ON the night of May 7, 2016, a couple who were described as “inseparable”, Stuart Judah, 37, and Bokhabinyana Abrey, 30, fondly known as Khabi, were the target of an arson attack on their home, in Westcliff.

It was precisely one year, one month and one week before the Grenfell fire.

Lillo Troisi, 47, a neighbour with severe mental health issues, later admitted to starting the fire. Stuart was out at a reggae event at the time. Tragically, being eight months pregnant, Khabi had, at the last minute, decided to remain at home that evening.

At around 11pm, their flat began to quickly fill up with smoke. Khabi ran out the door to get to fresh air, but soon became disorientated and got caught up in the thick black fog and flames. Against emergency staff’s best efforts, both Khabi and unborn baby girl, KaRa, (meaning ‘returned to Love’s Light’), died in hospital two days later.

It was precisely eight years after the couple first met on May 9, 2008.

Quite ironically, Stuart had written a book in 2009, about what he describes as being the “universal and automatic gift of eternal life to all”.

It was based upon his own experiences, dreams and signs which he believes came from his father, Richard, 63, who had “returned to Love’s Light” in 2007.

Stuart says that these “undeniable signs” made him believe that death is not the end of life... or love.

“I feel my dad’s presence around me the most when I’m at work. I sense his pride” he says. “I used to work at Trent Park Wildlife Rescue and Ambulance Service (W.R.A.S) where I met a lady who would frequently visit the zoo. She was always very quiet and seemed very thoughtful. It transpired that her mother had recently passed away,” Stuart recalled.

“I explained to her that she should try not to be too sad, as her mum hadn’t really died, but had just gone out of sight and, like when the sun goes down, yet continues to shine, so too is her mum still shining, just hidden from view by perspective. Her whole demeanour changed instantly. We saw less of her after that, but she was much more cheerful and gave me a thank you card and chocolates.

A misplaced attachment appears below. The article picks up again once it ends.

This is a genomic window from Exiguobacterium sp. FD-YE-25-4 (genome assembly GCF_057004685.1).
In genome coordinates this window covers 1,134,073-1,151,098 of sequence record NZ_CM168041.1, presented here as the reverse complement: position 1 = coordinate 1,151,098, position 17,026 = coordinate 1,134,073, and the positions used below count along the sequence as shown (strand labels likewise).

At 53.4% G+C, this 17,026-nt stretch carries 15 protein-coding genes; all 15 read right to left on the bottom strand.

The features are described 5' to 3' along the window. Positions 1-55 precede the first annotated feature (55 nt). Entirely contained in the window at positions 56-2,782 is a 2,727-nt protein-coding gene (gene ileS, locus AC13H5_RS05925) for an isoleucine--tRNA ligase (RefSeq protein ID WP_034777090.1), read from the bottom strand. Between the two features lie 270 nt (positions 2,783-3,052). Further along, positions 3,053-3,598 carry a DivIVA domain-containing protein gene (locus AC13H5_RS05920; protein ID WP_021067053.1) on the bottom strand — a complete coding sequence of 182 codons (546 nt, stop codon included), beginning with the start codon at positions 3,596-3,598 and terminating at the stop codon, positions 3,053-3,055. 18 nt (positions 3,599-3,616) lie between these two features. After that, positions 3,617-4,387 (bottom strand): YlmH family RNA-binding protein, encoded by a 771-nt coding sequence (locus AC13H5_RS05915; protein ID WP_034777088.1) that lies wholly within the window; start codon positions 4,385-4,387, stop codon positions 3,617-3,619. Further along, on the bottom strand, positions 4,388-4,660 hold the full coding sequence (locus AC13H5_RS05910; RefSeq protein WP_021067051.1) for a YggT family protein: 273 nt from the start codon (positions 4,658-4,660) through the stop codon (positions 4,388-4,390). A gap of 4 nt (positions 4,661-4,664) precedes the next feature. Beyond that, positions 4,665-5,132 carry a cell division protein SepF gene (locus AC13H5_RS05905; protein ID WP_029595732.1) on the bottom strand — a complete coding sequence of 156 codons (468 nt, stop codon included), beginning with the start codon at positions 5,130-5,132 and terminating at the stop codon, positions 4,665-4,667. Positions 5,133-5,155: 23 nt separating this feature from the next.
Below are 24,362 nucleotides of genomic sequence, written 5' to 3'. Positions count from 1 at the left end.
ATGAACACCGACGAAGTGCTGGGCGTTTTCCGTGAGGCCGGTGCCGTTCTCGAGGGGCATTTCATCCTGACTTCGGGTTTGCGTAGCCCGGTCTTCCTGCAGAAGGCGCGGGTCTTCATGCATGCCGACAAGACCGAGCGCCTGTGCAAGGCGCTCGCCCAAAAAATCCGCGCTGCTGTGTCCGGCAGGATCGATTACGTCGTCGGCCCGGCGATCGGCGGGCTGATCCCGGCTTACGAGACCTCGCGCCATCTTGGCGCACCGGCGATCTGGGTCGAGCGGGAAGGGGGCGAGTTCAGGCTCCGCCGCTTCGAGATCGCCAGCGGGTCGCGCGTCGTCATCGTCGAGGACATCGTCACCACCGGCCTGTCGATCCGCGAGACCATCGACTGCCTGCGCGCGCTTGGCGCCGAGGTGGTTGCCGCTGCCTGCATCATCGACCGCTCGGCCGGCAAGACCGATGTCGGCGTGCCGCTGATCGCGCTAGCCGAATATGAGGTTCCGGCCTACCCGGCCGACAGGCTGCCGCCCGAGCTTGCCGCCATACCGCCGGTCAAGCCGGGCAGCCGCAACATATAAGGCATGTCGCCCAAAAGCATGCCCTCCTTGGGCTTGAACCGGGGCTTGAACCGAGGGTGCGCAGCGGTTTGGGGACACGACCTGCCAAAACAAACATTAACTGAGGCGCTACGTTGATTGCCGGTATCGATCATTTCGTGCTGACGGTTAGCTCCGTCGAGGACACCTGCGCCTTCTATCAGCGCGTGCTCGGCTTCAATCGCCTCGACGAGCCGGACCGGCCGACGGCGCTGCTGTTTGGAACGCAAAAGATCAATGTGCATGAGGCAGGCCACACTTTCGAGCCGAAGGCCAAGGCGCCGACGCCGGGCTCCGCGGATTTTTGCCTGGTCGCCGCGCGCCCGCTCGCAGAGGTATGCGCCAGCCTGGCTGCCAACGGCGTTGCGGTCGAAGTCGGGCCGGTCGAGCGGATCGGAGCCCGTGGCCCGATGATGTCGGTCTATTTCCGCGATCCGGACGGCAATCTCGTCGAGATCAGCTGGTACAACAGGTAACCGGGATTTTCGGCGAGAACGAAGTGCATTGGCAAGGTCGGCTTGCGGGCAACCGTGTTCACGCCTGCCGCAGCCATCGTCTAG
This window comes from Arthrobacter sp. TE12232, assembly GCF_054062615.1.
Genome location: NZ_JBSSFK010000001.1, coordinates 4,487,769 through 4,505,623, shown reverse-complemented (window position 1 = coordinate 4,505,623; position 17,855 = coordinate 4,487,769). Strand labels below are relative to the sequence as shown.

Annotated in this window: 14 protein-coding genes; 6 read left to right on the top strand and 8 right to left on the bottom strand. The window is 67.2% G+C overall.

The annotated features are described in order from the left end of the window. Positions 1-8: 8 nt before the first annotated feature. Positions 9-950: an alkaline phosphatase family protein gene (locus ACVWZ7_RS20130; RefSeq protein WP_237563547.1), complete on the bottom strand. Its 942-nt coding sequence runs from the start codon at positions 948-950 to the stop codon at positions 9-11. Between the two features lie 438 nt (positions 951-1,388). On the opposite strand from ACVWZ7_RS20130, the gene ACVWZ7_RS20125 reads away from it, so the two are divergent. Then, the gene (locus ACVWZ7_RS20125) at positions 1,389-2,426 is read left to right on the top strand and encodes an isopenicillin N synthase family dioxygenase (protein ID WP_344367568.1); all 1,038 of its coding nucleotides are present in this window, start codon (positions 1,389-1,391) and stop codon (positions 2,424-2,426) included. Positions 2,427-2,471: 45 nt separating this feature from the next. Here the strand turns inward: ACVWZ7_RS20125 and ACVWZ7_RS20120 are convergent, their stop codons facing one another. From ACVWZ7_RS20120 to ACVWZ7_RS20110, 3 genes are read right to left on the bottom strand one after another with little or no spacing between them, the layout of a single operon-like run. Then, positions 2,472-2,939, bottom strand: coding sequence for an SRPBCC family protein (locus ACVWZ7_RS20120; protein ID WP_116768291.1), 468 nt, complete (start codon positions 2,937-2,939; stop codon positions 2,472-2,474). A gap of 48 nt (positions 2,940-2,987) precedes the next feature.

“Then, years later, I was relating my experiences and beliefs regarding life and afterlife to Khabi, as I was trying to help her come to terms with her own father’s passing into spirit. She insisted I write a book about what I had told her. So that’s just what I did.”

He continued: “By writing this book I wanted to explain to people that the saddest thing about ‘death’... is our misconception of it. When the body dies we remain alive; all life survives the death of the flesh, regardless of faith or belief, because it is a universal law. Only the experience of the next life is determined by what kind of a person you are on Earth.”

Stuart said that, since the fire, he has received many signs from his wife – and even his daughter – that match the kind of signs his father had been giving, which had already been documented in the book, so he has added a whole new chapter to include all the details of these experiences in his book: The Comforter by Judah Jah Love.

Among these signs, Stuart says is “the almost miraculous healing of a chest pain”, which he had been suffering with for six years.

“Just days before the fire, Khabi had promised to heal just this pain... some days after the fire... the pain was gone!” he says.

“I’m sure, when people read this book, they will be left knowing that their lost loved ones do, indeed, still exist and still love them. They’ll be comforted, hence its title.”

In the days following the tragedy, Stuart found his wife’s collection of poetry on her laptop, along with images and additional notes.